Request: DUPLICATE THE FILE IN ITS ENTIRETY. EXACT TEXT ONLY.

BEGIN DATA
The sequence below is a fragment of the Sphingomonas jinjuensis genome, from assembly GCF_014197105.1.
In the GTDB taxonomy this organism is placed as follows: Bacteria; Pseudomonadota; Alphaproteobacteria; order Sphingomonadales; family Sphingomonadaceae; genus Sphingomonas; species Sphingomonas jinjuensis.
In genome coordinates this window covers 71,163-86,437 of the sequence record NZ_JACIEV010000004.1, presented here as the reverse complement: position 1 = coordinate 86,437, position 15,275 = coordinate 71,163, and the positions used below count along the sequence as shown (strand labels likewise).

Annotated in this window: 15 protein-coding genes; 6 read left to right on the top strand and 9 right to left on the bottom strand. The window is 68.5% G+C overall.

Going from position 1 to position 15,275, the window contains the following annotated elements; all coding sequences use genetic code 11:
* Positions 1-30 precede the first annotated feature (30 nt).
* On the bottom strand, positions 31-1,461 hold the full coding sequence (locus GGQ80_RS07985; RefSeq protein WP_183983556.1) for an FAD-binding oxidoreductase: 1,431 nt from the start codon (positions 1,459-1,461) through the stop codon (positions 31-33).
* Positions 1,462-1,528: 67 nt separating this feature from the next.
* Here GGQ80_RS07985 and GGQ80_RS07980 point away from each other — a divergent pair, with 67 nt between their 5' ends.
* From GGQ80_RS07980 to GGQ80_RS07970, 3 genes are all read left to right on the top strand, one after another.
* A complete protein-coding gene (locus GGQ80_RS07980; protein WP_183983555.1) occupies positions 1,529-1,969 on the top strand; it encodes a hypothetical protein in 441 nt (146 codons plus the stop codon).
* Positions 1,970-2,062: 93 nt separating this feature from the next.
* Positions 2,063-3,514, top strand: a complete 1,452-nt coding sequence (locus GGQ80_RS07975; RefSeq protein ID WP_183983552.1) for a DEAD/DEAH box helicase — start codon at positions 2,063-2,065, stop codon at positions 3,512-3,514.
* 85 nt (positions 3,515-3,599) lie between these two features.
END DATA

The sequence below is a fragment of the Sphingomonas jinjuensis genome, from assembly GCF_014197105.1.
In the GTDB taxonomy this organism is placed as follows: Bacteria; Pseudomonadota; Alphaproteobacteria; order Sphingomonadales; family Sphingomonadaceae; genus Sphingomonas; species Sphingomonas jinjuensis.
In genome coordinates this window covers 71,163-86,437 of the sequence record NZ_JACIEV010000004.1, presented here as the reverse complement: position 1 = coordinate 86,437, position 15,275 = coordinate 71,163, and the positions used below count along the sequence as shown (strand labels likewise).

Annotated in this window: 15 protein-coding genes; 6 read left to right on the top strand and 9 right to left on the bottom strand. The window is 68.5% G+C overall.

Going from position 1 to position 15,275, the window contains the following annotated elements; all coding sequences use genetic code 11:
* Positions 1-30 precede the first annotated feature (30 nt).
* On the bottom strand, positions 31-1,461 hold the full coding sequence (locus GGQ80_RS07985; RefSeq protein WP_183983556.1) for an FAD-binding oxidoreductase: 1,431 nt from the start codon (positions 1,459-1,461) through the stop codon (positions 31-33).
* Positions 1,462-1,528: 67 nt separating this feature from the next.
* Here GGQ80_RS07985 and GGQ80_RS07980 point away from each other — a divergent pair, with 67 nt between their 5' ends.
* From GGQ80_RS07980 to GGQ80_RS07970, 3 genes are all read left to right on the top strand, one after another.
* A complete protein-coding gene (locus GGQ80_RS07980; protein WP_183983555.1) occupies positions 1,529-1,969 on the top strand; it encodes a hypothetical protein in 441 nt (146 codons plus the stop codon).
* Positions 1,970-2,062: 93 nt separating this feature from the next.
* Positions 2,063-3,514, top strand: a complete 1,452-nt coding sequence (locus GGQ80_RS07975; RefSeq protein ID WP_183983552.1) for a DEAD/DEAH box helicase — start codon at positions 2,063-2,065, stop codon at positions 3,512-3,514.
* 85 nt (positions 3,515-3,599) lie between these two features.